I’ve been a fan of Bobby’s standup comedy since I was a teenager. He’s like the OG Asian comedian, especially from his MAD tv days. I mean, nobody was doing what he was doing, and I was always blown away by how hilarious he is.

But what really made me choose Bobby for this role is the unique vulnerability he brings to his comedy. It’s like he can’t help but be completely open, yet he’s got this guardedness about him too. It’s an interesting mix that I thought would work perfectly for the character. So, I wrote the part specifically with him in mind.

In the film, his character goes through this transformation where his manic and dark side starts to fade away, and he becomes vulnerable again. I wanted to show a different side of Bobby, and I really hope this film gives him a chance to showcase his acting chops to the world. 

Ramen is almost a character itself in the film, what is it about Ramen that ensures it plays such a big part?

I liked the idea of making ramen a symbol for the antithesis of nihilism. It’s like the common denominator of life. The source of all happiness and health and love. I love ramen so much. It’s a source of happiness for me; it bridges the gap between cultures, it articulates love when words have failed us, and it satiates us with that life affirming umami. In the face of death, there is ramen.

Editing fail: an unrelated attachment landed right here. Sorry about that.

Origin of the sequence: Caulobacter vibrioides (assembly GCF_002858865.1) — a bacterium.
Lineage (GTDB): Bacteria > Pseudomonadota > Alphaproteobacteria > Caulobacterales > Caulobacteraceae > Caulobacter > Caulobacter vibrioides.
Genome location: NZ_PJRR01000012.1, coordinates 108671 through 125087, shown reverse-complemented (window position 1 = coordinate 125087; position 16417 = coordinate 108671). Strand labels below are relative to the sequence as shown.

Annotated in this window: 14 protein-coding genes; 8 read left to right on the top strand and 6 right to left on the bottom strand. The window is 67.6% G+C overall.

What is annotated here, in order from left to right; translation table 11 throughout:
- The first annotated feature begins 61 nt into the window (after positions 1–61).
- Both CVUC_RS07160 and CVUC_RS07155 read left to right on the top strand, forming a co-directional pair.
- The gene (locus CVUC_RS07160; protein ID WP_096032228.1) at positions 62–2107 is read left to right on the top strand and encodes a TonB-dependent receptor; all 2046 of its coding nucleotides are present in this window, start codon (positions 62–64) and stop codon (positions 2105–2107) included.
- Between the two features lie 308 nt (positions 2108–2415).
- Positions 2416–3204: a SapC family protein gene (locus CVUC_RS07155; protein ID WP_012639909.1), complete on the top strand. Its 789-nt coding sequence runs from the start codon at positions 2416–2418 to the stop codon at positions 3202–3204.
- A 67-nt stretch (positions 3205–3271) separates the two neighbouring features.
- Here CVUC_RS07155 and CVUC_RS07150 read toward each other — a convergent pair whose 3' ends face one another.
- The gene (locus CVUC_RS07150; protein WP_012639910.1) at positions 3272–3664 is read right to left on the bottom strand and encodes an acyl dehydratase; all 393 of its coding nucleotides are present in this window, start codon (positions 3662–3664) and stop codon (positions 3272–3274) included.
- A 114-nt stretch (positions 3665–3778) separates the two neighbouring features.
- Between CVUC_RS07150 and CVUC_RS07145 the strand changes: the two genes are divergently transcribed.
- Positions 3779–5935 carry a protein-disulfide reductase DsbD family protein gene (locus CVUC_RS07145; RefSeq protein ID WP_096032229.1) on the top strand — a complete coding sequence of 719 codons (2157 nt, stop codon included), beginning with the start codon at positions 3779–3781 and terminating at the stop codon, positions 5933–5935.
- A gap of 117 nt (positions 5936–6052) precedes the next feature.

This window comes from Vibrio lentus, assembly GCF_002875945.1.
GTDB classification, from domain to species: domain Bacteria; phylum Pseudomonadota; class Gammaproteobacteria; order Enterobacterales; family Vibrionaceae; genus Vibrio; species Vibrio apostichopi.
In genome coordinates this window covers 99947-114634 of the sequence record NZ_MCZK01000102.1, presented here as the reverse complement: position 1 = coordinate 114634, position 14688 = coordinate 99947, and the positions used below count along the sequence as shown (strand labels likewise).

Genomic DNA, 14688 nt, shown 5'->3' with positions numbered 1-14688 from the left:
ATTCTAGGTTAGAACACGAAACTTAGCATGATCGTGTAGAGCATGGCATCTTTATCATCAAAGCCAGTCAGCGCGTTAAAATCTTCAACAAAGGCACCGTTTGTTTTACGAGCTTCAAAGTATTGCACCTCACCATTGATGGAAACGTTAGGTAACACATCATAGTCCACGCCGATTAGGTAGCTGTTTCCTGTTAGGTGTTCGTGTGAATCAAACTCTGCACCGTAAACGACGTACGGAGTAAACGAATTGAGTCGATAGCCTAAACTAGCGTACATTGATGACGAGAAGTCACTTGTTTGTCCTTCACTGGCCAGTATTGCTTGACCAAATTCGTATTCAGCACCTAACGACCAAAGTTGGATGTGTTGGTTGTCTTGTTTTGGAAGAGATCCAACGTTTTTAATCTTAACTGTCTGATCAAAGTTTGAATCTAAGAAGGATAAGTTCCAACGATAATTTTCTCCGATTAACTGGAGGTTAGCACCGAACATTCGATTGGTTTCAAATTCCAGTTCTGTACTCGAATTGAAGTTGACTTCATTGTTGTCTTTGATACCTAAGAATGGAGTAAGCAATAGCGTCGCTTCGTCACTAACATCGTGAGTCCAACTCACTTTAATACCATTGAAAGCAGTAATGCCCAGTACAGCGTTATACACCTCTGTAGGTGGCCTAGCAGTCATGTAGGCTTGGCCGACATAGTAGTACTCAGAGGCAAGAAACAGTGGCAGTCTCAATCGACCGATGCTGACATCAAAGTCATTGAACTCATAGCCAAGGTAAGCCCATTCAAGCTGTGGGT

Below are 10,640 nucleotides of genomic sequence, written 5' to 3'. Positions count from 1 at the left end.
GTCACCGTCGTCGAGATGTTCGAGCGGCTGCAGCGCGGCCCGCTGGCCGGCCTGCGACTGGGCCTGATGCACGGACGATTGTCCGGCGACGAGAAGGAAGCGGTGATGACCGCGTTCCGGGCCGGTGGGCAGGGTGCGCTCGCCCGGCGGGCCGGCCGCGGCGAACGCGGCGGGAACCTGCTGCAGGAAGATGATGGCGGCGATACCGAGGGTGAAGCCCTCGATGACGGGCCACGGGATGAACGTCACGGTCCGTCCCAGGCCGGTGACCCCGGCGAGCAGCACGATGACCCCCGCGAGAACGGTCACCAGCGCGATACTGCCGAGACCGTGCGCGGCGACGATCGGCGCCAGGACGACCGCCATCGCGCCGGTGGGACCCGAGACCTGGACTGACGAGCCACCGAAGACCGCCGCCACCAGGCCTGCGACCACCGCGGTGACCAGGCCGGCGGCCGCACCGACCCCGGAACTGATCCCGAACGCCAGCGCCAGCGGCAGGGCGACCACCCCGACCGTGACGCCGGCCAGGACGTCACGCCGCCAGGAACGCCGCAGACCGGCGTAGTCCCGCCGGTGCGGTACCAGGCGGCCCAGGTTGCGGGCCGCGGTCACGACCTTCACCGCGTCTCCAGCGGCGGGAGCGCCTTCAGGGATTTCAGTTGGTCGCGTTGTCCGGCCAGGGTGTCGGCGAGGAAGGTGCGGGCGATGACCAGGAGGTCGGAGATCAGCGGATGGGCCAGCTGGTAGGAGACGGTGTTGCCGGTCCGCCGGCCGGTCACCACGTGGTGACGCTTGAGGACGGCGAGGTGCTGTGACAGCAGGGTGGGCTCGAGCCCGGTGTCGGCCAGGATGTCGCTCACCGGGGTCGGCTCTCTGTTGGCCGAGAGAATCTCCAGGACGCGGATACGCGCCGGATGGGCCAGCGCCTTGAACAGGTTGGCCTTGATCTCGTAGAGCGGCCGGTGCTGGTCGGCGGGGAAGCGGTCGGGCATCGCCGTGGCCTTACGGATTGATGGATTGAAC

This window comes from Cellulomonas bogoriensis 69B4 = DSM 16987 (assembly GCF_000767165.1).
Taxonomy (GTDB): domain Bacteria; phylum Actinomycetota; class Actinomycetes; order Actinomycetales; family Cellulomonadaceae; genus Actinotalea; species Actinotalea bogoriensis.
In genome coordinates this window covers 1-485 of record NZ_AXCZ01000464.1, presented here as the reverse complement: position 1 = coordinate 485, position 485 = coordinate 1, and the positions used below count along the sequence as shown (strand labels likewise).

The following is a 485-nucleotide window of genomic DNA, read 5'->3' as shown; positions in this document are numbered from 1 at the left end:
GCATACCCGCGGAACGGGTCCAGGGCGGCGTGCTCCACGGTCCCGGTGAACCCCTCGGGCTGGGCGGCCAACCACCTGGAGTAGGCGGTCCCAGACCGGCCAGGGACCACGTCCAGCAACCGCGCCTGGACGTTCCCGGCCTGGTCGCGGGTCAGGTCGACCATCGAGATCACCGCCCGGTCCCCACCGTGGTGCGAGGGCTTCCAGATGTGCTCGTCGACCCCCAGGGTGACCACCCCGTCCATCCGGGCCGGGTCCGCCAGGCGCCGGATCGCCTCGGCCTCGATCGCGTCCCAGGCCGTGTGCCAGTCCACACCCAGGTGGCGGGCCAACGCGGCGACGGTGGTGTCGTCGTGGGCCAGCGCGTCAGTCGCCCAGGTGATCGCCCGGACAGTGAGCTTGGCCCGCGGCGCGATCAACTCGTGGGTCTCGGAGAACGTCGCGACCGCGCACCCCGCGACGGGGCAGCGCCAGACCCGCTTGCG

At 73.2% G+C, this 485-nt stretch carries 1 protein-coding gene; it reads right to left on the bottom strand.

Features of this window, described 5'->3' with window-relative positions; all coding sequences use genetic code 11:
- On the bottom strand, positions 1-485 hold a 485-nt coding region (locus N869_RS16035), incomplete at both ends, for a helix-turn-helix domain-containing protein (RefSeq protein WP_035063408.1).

Family is also at the heart of the film, why was it important to you to show the main character’s wider circle?

Sometimes people in families can’t communicate with one another. Food then comes in and bridges that gap, communicating love through the inarticulable. 

I think adding that visit to his mom’s creates a layer of complexity to Bobby’s character – this is someone who has someone he loves. Also, if I knew I was dying and would be dead by the morning, I would visit my mom, like most people. It’s kind of just what you do.

BTS of Death And Ramen

Death is often a taboo subject, was there a personal connection you had to telling this story? 

I was inspired to write this story after losing my grandpa. I learned something really important after that loss: if we didn’t leave, our stay could never be meaningful.

I feel like American culture, especially, has this way of sweeping conversations about death under the carpet. But it shouldn’t be that way. We must be able to acknowledge cessation in order to truly be present in the finite time span we have. So, having learned this, I tried to communicate it in the best way I could through this film.

What is next for you?

I have a few cool things in the pipeline, including turning Death & Ramen into a feature film. (Surprise! It was a proof-of-concept!) I am resolved to make it by 2025. Please hold me accountable here!

I also have the distinct honor of studying with one of my cinematic heroes, Ruben Ostlund, this summer in Italy. Since my teenage years in Hong Kong, I’ve admired Ruben’s unique way of approaching difficult questions through biting satire and humor. In July I’ll be heading to the picturesque city of Bologna, Italy, where I’ll dive headfirst into the process of writing, filming, and editing my own film under his guidance! How cool is that?

Leave a Reply